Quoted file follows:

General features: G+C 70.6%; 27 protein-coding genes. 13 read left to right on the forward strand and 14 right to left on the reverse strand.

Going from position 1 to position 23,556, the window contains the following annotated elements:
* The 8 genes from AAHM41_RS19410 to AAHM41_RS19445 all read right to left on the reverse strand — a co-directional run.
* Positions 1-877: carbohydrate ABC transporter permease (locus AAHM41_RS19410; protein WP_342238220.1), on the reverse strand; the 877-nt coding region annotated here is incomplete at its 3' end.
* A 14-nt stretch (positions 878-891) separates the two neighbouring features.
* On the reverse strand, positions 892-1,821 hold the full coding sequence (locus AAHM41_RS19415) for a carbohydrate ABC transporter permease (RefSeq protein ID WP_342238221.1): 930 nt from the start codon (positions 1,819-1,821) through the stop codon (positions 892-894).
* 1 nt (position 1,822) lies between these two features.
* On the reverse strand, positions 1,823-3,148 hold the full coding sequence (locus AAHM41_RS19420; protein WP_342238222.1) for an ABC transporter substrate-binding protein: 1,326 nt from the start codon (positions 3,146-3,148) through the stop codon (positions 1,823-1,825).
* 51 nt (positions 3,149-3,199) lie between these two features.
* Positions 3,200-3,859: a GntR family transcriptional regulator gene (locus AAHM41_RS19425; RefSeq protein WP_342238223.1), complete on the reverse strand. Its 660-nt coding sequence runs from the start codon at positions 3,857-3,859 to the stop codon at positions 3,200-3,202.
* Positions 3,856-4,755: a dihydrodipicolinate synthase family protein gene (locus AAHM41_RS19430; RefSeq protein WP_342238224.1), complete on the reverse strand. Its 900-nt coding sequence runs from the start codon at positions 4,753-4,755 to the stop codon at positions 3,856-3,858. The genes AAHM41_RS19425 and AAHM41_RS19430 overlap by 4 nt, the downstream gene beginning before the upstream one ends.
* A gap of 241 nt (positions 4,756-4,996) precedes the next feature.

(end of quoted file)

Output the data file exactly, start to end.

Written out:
General features: G+C 70.6%; 27 protein-coding genes. 13 read left to right on the forward strand and 14 right to left on the reverse strand.

Going from position 1 to position 23,556, the window contains the following annotated elements:
* The 8 genes from AAHM41_RS19410 to AAHM41_RS19445 all read right to left on the reverse strand — a co-directional run.
* Positions 1-877: carbohydrate ABC transporter permease (locus AAHM41_RS19410; protein WP_342238220.1), on the reverse strand; the 877-nt coding region annotated here is incomplete at its 3' end.
* A 14-nt stretch (positions 878-891) separates the two neighbouring features.
* On the reverse strand, positions 892-1,821 hold the full coding sequence (locus AAHM41_RS19415) for a carbohydrate ABC transporter permease (RefSeq protein ID WP_342238221.1): 930 nt from the start codon (positions 1,819-1,821) through the stop codon (positions 892-894).
* 1 nt (position 1,822) lies between these two features.
* On the reverse strand, positions 1,823-3,148 hold the full coding sequence (locus AAHM41_RS19420; protein WP_342238222.1) for an ABC transporter substrate-binding protein: 1,326 nt from the start codon (positions 3,146-3,148) through the stop codon (positions 1,823-1,825).
* 51 nt (positions 3,149-3,199) lie between these two features.
* Positions 3,200-3,859: a GntR family transcriptional regulator gene (locus AAHM41_RS19425; RefSeq protein WP_342238223.1), complete on the reverse strand. Its 660-nt coding sequence runs from the start codon at positions 3,857-3,859 to the stop codon at positions 3,200-3,202.
* Positions 3,856-4,755: a dihydrodipicolinate synthase family protein gene (locus AAHM41_RS19430; RefSeq protein WP_342238224.1), complete on the reverse strand. Its 900-nt coding sequence runs from the start codon at positions 4,753-4,755 to the stop codon at positions 3,856-3,858. The genes AAHM41_RS19425 and AAHM41_RS19430 overlap by 4 nt, the downstream gene beginning before the upstream one ends.
* A gap of 241 nt (positions 4,756-4,996) precedes the next feature.